You can’t always A/B test, that is why you need to learn about Quasi Experiments

  1. When the causal impact to be tested is not in companies control.
  2. When establishing a Control may incur too large an opportunity cost since they do not receive the Treatment. For example, A/B experiments can be costly for rare events, such as establishing the impact of running ads during the IPL.
  3. There is legal or ethical issues-holding information from a user about the side effects of medicine being currently tested.
  4. When proper randomization is tough to perform.
  5. It is not technically feasible to perform an A/B test.
One common type of confound is an unrecognized common cause. For example, in humans, palm size has a strong correlation with life expectancy: on average the smaller your palm, the longer you will live. However, the common cause of smaller palms and longer life expectancy is gender: women have smaller palms and live longer on average (about six years in the US). Ron Kohavi; Diane Tang; Ya Xu. Trustworthy Online Controlled Experiments (Kindle Locations 3396–3398). Cambridge University Press. Kindle Edition.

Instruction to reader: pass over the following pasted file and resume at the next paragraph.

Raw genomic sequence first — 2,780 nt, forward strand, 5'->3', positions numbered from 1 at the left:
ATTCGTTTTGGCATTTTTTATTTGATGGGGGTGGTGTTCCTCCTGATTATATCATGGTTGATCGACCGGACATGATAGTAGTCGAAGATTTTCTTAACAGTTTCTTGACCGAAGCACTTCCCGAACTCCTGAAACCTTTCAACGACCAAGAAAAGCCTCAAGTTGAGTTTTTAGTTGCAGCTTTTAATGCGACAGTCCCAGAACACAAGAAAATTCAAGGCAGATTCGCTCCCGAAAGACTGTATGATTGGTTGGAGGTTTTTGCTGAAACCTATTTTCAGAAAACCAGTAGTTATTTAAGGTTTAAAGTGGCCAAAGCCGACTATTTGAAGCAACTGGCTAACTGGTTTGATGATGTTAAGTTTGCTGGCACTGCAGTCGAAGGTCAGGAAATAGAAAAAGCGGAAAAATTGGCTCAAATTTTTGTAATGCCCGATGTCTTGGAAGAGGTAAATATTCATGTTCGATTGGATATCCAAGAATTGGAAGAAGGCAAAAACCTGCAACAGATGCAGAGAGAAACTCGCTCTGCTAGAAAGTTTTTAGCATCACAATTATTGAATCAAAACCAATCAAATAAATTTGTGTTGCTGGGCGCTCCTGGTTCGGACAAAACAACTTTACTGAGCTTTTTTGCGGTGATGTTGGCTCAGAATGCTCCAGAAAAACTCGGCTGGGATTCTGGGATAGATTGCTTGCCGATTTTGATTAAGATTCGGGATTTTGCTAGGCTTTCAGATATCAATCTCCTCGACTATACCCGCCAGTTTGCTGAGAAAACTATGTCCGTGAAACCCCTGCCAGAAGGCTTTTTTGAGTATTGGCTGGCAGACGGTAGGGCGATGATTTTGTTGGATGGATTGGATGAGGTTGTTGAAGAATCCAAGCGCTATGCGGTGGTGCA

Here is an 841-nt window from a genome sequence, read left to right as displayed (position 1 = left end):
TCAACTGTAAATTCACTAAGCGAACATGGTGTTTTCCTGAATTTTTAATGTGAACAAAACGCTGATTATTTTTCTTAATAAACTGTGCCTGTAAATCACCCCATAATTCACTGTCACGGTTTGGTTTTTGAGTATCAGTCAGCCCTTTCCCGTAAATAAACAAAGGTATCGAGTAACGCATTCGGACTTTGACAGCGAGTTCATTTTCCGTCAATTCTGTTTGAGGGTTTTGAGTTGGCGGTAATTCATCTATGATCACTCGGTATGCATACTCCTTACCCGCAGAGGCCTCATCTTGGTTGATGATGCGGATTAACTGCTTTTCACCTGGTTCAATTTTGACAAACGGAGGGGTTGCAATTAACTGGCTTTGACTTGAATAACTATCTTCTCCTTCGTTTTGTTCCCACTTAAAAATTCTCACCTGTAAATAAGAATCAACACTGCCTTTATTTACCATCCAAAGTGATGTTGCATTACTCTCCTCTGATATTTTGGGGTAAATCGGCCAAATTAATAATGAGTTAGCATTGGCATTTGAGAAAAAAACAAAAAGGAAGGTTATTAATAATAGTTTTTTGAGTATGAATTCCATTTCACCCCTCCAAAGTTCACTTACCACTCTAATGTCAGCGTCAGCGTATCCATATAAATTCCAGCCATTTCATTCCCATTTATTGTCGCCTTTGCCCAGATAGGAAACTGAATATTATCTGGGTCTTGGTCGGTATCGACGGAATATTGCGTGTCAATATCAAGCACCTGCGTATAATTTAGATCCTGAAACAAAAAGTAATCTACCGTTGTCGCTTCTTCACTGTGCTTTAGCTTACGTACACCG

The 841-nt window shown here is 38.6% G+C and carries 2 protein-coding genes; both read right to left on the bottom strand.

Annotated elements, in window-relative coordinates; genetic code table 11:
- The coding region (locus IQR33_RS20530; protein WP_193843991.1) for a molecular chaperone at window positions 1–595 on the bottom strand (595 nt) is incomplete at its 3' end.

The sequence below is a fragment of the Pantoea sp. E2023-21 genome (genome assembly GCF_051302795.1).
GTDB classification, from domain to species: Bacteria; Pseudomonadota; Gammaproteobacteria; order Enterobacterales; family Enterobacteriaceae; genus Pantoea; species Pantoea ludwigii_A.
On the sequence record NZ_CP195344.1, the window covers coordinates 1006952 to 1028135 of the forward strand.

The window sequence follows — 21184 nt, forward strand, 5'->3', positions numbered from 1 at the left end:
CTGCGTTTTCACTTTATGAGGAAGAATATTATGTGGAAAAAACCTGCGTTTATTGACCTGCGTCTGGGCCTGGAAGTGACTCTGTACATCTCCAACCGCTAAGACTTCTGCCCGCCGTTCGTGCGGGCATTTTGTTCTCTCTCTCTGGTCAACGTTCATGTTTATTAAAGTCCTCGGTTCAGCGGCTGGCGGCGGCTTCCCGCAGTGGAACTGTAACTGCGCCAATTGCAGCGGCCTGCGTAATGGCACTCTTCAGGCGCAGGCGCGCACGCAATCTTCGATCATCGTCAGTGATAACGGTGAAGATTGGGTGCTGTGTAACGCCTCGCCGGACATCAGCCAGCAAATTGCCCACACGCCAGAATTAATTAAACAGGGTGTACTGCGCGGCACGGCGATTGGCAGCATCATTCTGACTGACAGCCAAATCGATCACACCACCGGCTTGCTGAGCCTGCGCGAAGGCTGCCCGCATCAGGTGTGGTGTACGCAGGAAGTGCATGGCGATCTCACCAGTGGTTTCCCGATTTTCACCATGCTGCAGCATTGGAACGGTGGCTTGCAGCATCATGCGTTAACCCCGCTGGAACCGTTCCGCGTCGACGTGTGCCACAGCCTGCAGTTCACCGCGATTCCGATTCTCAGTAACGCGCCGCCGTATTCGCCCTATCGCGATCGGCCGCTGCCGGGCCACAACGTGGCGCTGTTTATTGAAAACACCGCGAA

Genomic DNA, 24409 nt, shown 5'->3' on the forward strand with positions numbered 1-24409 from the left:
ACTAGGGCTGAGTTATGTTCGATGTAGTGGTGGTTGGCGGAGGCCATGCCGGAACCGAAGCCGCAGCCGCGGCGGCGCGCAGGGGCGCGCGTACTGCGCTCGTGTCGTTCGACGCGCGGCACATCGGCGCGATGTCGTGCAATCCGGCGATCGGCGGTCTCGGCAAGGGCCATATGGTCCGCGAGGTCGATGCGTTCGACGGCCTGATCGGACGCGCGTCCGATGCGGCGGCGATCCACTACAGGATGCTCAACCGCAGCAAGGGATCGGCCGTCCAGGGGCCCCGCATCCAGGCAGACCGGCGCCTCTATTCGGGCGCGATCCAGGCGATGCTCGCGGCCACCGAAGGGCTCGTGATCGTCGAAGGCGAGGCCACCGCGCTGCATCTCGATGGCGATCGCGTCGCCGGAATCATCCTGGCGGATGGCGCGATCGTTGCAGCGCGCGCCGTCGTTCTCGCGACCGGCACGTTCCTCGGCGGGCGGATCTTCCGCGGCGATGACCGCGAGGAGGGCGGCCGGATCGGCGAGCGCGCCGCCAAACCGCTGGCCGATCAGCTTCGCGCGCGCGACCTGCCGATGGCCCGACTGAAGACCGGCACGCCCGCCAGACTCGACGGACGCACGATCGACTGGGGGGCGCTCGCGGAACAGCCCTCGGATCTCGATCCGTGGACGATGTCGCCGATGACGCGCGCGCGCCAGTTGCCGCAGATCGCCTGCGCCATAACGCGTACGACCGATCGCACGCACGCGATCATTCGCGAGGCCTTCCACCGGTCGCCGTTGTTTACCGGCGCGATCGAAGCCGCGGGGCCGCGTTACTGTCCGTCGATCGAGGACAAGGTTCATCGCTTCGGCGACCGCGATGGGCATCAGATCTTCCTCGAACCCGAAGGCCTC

1. Interrupted Time Series
Output of the library
Correlation matrix between fruitchop and other games
cointegration P-values




Connecting the Dots.

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Aashay Sachdeva

Aashay Sachdeva

Connecting the Dots.

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An user flow chart. At the beginning is is a user signup box, and then two paths branch from it. 1st path: user browses for pencils then user buys. 2nd path: user browses for crayons, then user buys. An arrow pointing to the user browses for crayons box, calling out that we’re A/B testing a buy-now button for crayon users only. Finally, there’s thinking-aloud clouds that asks the reader, “do i randomize where user signs up?” or “randomize where user browses for crayons?”